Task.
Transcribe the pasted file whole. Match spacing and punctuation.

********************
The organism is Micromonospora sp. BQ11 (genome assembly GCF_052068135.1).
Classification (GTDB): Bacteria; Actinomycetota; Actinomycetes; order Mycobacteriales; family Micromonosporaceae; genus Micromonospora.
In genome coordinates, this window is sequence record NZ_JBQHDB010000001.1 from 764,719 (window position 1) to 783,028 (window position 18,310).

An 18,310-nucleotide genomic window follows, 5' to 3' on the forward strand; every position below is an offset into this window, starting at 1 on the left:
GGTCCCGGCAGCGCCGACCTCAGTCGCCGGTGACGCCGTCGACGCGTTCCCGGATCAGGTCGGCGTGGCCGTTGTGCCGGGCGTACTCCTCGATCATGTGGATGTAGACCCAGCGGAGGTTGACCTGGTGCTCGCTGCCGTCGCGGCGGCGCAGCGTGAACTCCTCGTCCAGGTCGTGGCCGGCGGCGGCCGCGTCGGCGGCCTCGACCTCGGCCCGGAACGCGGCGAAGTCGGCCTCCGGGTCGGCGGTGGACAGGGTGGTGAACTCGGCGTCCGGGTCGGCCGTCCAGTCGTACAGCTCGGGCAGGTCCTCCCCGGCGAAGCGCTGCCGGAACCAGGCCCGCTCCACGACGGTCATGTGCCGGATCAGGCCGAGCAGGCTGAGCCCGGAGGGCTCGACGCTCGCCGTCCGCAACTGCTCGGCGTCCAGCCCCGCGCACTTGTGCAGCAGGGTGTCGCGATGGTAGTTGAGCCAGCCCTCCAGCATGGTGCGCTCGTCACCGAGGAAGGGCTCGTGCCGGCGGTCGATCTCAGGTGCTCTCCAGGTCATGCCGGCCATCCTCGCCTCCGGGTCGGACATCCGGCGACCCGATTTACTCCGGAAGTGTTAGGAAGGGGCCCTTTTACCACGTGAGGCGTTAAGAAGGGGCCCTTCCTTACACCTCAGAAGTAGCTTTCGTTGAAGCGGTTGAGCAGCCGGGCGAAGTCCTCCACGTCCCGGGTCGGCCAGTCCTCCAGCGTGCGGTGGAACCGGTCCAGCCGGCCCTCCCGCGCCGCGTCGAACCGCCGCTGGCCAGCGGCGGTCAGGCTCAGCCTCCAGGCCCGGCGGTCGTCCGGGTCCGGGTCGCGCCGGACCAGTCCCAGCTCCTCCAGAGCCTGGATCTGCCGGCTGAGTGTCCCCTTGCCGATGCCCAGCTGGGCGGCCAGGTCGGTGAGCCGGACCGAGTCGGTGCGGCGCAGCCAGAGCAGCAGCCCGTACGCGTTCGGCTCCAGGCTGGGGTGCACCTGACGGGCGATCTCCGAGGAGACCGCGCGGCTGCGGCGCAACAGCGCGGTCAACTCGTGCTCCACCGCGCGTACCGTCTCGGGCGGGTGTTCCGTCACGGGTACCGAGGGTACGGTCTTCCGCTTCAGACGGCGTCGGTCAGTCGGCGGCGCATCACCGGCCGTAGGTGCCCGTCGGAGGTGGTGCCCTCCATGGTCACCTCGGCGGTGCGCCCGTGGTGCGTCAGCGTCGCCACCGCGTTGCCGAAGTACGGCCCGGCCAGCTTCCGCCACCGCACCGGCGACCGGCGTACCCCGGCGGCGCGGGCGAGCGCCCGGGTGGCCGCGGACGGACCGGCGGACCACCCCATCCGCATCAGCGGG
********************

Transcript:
The organism is Micromonospora sp. BQ11 (genome assembly GCF_052068135.1).
Classification (GTDB): Bacteria; Actinomycetota; Actinomycetes; order Mycobacteriales; family Micromonosporaceae; genus Micromonospora.
In genome coordinates, this window is sequence record NZ_JBQHDB010000001.1 from 764,719 (window position 1) to 783,028 (window position 18,310).

An 18,310-nucleotide genomic window follows, 5' to 3' on the forward strand; every position below is an offset into this window, starting at 1 on the left:
GGTCCCGGCAGCGCCGACCTCAGTCGCCGGTGACGCCGTCGACGCGTTCCCGGATCAGGTCGGCGTGGCCGTTGTGCCGGGCGTACTCCTCGATCATGTGGATGTAGACCCAGCGGAGGTTGACCTGGTGCTCGCTGCCGTCGCGGCGGCGCAGCGTGAACTCCTCGTCCAGGTCGTGGCCGGCGGCGGCCGCGTCGGCGGCCTCGACCTCGGCCCGGAACGCGGCGAAGTCGGCCTCCGGGTCGGCGGTGGACAGGGTGGTGAACTCGGCGTCCGGGTCGGCCGTCCAGTCGTACAGCTCGGGCAGGTCCTCCCCGGCGAAGCGCTGCCGGAACCAGGCCCGCTCCACGACGGTCATGTGCCGGATCAGGCCGAGCAGGCTGAGCCCGGAGGGCTCGACGCTCGCCGTCCGCAACTGCTCGGCGTCCAGCCCCGCGCACTTGTGCAGCAGGGTGTCGCGATGGTAGTTGAGCCAGCCCTCCAGCATGGTGCGCTCGTCACCGAGGAAGGGCTCGTGCCGGCGGTCGATCTCAGGTGCTCTCCAGGTCATGCCGGCCATCCTCGCCTCCGGGTCGGACATCCGGCGACCCGATTTACTCCGGAAGTGTTAGGAAGGGGCCCTTTTACCACGTGAGGCGTTAAGAAGGGGCCCTTCCTTACACCTCAGAAGTAGCTTTCGTTGAAGCGGTTGAGCAGCCGGGCGAAGTCCTCCACGTCCCGGGTCGGCCAGTCCTCCAGCGTGCGGTGGAACCGGTCCAGCCGGCCCTCCCGCGCCGCGTCGAACCGCCGCTGGCCAGCGGCGGTCAGGCTCAGCCTCCAGGCCCGGCGGTCGTCCGGGTCCGGGTCGCGCCGGACCAGTCCCAGCTCCTCCAGAGCCTGGATCTGCCGGCTGAGTGTCCCCTTGCCGATGCCCAGCTGGGCGGCCAGGTCGGTGAGCCGGACCGAGTCGGTGCGGCGCAGCCAGAGCAGCAGCCCGTACGCGTTCGGCTCCAGGCTGGGGTGCACCTGACGGGCGATCTCCGAGGAGACCGCGCGGCTGCGGCGCAACAGCGCGGTCAACTCGTGCTCCACCGCGCGTACCGTCTCGGGCGGGTGTTCCGTCACGGGTACCGAGGGTACGGTCTTCCGCTTCAGACGGCGTCGGTCAGTCGGCGGCGCATCACCGGCCGTAGGTGCCCGTCGGAGGTGGTGCCCTCCATGGTCACCTCGGCGGTGCGCCCGTGGTGCGTCAGCGTCGCCACCGCGTTGCCGAAGTACGGCCCGGCCAGCTTCCGCCACCGCACCGGCGACCGGCGTACCCCGGCGGCGCGGGCGAGCGCCCGGGTGGCCGCGGACGGACCGGCGGACCACCCCATCCGCATCAGCGGG